Interviewer: So is it a myth that the mother always get the kids?
Gary: It is not as true as it used to be. I think there is still a presumption that the smaller the children are, the more likely the women will get the kids. It is just a fact of life that men and women are not necessarily equal. In the law, there is no presumption. The law specifically says, “The court cannot favor one gender over the other.”
In reality, if you have a child that is not even in school yet, the mother is probably going to get the kid unless the mother is not fit. If the mother is fit, your kid will probably live with the mother; again, within some very restricted confines.
Now, as the child gets older and you have a male child, I think the father’s case gets stronger as the child gets older. I think the father’s case is weaker with respect to a female child.
When you have a 12 year-old girl, I can think of only one case in my experience where the father got custody; in the absence of the mother being unfit. That case was a marginal situation. It was truly a better situation for the daughter to live with the father.
But the court is going to look at what is in the best interest of the child. I think it is very hard to say it is in a 12 year-old girl’s best interest not to have her mother right there.
It is the same way with boys. Suppose a guy comes to me and says, “I have a 14 year-old boy living with his mom. If the court reconsidered this case, all things being equal, where do you think he will wind up?” I would say, “He is going to wind up with the dad; all things being equal.”
Interviewer: What factors determine whether it is 49-51%; or whether the mother has custody and the dad just sees the kids on weekends, once a week or supervised?
Gary: The best interest of the child is the main thing. The best interest of the child is the determining factor, and that is a very general factor. That could be anything, a lot of things, or all minor issues.
Generally what the court will look at is kind of like a V. There is a lot of information at the top and very little information as you drill down into the case. Ultimately, these cases turn on one or two issues.
For example, maybe one parent has a drug issue or alcohol issue. They may not be abusive or neglectful to the children, but this may be something that they are struggling with. They may have control, but in the past there were issues. These are the things the court is going to look at.
They are going to look at parenting skills. They are going to look at who has the best parenting plan for the children. They are going to look at who sat down and decided the progression of events such as, “We are going to educate the child here.”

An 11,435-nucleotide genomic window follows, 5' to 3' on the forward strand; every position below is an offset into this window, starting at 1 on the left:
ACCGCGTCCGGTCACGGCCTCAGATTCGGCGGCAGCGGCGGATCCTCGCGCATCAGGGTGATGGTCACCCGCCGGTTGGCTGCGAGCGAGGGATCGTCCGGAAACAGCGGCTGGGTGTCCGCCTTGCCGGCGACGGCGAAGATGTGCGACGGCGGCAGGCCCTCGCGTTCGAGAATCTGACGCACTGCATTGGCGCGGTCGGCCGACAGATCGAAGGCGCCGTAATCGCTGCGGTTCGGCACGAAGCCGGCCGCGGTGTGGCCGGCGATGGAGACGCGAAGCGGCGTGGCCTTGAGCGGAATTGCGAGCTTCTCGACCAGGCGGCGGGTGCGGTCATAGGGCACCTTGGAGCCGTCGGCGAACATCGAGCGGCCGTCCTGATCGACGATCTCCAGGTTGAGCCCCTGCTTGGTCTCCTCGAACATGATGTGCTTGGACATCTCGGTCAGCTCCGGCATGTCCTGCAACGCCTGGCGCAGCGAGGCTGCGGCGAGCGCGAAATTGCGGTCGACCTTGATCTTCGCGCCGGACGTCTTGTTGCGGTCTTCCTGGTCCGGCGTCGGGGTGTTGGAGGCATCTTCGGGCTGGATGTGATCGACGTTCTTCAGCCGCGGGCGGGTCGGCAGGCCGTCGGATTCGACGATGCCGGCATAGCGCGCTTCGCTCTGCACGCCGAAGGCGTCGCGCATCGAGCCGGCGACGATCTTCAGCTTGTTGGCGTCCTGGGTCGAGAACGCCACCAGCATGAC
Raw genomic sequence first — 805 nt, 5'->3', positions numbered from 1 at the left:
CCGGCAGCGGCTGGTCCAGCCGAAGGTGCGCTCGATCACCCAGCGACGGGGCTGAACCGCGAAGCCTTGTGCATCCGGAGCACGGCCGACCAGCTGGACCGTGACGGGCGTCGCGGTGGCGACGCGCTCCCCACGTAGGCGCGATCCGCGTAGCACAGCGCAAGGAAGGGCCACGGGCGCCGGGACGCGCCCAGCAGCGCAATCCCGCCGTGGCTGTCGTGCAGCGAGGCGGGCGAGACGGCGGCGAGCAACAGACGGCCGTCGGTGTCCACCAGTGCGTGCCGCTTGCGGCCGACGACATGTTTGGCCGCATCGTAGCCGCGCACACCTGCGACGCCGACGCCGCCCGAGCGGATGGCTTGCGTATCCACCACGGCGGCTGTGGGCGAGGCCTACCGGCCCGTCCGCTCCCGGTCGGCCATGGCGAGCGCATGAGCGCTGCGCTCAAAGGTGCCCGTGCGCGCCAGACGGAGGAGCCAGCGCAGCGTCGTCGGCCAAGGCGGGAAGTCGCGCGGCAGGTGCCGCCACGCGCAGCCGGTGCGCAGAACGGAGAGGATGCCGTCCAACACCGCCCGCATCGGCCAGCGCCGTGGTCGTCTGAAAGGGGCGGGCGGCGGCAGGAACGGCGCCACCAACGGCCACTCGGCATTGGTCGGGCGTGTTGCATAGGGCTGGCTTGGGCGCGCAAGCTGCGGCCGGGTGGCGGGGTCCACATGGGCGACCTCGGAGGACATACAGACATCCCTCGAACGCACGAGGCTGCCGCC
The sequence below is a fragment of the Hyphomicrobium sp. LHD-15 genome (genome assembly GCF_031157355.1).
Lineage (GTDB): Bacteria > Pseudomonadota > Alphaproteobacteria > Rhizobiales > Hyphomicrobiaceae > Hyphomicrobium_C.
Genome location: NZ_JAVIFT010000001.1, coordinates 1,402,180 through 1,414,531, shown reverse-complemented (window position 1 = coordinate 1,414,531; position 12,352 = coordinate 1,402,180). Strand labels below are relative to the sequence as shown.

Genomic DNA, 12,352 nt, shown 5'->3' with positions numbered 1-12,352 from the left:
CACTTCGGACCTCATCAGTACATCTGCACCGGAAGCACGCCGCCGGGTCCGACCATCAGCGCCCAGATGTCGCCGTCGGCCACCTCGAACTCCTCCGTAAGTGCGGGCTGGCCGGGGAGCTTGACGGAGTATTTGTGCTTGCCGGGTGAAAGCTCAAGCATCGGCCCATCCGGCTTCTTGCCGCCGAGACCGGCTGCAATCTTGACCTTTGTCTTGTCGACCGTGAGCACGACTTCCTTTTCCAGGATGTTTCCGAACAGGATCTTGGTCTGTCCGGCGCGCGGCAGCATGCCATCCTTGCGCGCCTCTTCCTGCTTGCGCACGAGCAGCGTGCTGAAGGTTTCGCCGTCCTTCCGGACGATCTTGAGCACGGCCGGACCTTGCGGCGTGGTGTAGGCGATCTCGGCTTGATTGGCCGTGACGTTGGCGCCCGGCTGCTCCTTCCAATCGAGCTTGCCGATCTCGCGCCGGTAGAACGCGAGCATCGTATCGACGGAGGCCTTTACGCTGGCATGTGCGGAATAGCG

If the child has any special learning needs, “This is how I am going to get those needs met.” If the child is involved in any sports or activities, how are we going to address the sports and activities? What is best for this child? How do you balance that with academic requirements to ensure the child is properly educated to be a productive member of society?
The court is going to look at which parent is better suited for that. They find it pretty easy in most cases to differentiate upon a minor, on this 51-49% continuum, to find one parents or the other. One of the parents is usually more mature than the other. It may be marginally, but they are. They have a better plan in those cases, and they can articulate that plan.
Part of my job is to help the client articulate these ideas, concepts and factors before a court; so the court gets the best view of my client. In most cases, both people are good and decent, and the court is going to look at them from a very even situation.
It is not as though you have the devil on one side and an angel on the other. That is very rare. Usually there are two devils or two angels.
Interviewer: Do people even know that they need a parenting plan?
Gary: I think most people have a parenting plan. They just do not know they have it. What they need is for somebody to show them how to articulate the plan that they already have. They know what they want from their child. They know what they think is best for their child.
Now, sometimes the parents may be a little bit off-kilter. Maybe there are some issues and you need to get some counseling involved so the parent is not living vicariously through their child. Even in those cases, there is always a parenting plan. The client just needs some help articulating it and designing it so the court can understand it.